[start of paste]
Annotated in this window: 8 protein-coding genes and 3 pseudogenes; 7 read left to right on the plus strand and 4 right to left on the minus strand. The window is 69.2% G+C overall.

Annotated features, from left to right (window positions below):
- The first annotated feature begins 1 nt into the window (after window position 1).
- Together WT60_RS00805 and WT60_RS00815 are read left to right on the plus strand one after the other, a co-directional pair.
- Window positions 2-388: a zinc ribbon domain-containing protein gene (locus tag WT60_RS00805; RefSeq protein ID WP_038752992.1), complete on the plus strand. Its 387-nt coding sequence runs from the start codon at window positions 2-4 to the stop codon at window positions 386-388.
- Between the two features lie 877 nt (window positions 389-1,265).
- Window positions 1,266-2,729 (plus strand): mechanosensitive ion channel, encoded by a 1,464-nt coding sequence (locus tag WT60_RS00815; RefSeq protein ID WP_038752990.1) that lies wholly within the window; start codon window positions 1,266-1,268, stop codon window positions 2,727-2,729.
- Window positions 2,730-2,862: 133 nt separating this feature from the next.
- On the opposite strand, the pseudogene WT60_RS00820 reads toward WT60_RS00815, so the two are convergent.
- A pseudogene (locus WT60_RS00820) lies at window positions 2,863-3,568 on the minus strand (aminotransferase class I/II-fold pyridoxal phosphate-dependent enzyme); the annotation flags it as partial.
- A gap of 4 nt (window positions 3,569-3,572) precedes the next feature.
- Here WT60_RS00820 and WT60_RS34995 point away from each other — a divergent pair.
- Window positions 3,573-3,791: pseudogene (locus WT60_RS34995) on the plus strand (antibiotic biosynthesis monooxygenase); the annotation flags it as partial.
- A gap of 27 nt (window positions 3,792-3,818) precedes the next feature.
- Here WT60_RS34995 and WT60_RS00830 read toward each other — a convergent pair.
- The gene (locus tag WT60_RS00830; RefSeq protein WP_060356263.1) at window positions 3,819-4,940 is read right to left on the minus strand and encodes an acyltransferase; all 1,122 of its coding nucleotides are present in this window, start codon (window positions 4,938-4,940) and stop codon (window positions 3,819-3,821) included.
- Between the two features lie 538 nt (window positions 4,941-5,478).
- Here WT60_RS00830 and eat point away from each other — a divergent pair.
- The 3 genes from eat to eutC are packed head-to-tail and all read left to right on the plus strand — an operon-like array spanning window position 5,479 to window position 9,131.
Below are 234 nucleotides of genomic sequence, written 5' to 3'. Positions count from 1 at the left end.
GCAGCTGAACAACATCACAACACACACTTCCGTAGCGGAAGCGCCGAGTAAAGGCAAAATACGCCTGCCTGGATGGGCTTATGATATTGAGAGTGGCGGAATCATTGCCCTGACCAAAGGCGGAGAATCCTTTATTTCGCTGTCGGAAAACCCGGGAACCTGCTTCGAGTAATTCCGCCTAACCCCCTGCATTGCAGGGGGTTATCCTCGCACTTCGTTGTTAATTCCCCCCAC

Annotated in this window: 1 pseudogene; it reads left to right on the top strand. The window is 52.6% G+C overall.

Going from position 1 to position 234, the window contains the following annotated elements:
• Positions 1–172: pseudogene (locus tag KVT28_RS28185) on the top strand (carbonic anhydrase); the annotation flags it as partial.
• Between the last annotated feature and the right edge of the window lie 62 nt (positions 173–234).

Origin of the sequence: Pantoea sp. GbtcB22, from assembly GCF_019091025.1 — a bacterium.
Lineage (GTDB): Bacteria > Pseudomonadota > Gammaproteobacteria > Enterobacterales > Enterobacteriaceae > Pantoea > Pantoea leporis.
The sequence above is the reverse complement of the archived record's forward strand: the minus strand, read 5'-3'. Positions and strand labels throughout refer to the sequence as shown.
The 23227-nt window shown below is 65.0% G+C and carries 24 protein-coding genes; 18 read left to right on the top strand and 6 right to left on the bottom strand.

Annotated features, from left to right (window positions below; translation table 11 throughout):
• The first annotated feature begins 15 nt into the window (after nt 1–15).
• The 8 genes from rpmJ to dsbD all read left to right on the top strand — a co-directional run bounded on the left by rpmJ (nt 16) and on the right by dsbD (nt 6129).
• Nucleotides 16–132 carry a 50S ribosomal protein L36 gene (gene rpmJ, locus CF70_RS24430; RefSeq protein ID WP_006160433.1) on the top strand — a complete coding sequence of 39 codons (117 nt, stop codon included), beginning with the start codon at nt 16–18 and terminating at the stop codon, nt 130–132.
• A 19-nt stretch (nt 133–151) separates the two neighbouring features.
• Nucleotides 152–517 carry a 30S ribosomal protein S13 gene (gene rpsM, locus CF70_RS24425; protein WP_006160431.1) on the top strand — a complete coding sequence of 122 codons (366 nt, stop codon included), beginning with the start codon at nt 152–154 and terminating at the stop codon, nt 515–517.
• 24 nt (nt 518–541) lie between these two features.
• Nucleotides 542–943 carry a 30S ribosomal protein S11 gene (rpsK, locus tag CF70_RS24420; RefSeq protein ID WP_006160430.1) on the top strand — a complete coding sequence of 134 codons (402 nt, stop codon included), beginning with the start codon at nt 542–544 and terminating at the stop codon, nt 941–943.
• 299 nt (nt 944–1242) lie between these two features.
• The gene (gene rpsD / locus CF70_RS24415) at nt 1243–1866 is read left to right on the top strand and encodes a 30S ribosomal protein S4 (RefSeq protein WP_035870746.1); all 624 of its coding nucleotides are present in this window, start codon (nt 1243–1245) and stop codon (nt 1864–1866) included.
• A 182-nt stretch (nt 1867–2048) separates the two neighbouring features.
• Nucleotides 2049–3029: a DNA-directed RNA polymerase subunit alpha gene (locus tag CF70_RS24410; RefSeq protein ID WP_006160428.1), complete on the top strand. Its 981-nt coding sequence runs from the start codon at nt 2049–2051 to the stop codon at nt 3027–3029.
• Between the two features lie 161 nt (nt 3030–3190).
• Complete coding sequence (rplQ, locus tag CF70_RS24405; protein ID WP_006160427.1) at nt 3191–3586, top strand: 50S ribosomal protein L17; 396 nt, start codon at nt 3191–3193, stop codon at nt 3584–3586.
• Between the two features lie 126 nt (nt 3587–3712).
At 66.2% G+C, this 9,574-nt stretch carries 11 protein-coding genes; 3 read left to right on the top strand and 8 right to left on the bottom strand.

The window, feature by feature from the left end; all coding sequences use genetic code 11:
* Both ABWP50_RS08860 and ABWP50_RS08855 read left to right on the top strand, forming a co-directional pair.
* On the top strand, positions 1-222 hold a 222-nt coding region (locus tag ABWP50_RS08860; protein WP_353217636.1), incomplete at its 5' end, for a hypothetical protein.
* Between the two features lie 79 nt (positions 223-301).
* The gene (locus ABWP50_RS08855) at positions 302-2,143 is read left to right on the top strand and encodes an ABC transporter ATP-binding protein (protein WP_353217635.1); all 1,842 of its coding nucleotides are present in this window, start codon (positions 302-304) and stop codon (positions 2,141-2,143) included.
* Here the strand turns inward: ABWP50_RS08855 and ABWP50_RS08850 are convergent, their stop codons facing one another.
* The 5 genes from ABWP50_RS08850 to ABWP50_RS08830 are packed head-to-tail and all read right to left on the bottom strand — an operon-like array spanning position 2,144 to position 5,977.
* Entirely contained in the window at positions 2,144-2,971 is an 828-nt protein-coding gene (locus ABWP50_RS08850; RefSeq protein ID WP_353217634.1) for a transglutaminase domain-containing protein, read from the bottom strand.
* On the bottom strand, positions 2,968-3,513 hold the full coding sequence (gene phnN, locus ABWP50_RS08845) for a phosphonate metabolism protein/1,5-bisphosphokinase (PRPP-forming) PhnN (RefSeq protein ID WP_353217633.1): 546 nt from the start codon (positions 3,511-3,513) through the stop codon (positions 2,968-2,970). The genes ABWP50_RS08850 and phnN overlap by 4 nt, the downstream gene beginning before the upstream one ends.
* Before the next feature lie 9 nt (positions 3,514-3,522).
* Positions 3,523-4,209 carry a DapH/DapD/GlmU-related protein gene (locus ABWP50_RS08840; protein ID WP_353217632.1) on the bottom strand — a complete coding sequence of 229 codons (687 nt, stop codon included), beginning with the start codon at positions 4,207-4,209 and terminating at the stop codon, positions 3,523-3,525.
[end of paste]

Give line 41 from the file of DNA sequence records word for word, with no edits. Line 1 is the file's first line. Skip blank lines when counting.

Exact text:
• Nucleotides 2049–3029: a DNA-directed RNA polymerase subunit alpha gene (locus tag CF70_RS24410; RefSeq protein ID WP_006160428.1), complete on the top strand. Its 981-nt coding sequence runs from the start codon at nt 2049–2051 to the stop codon at nt 3027–3029.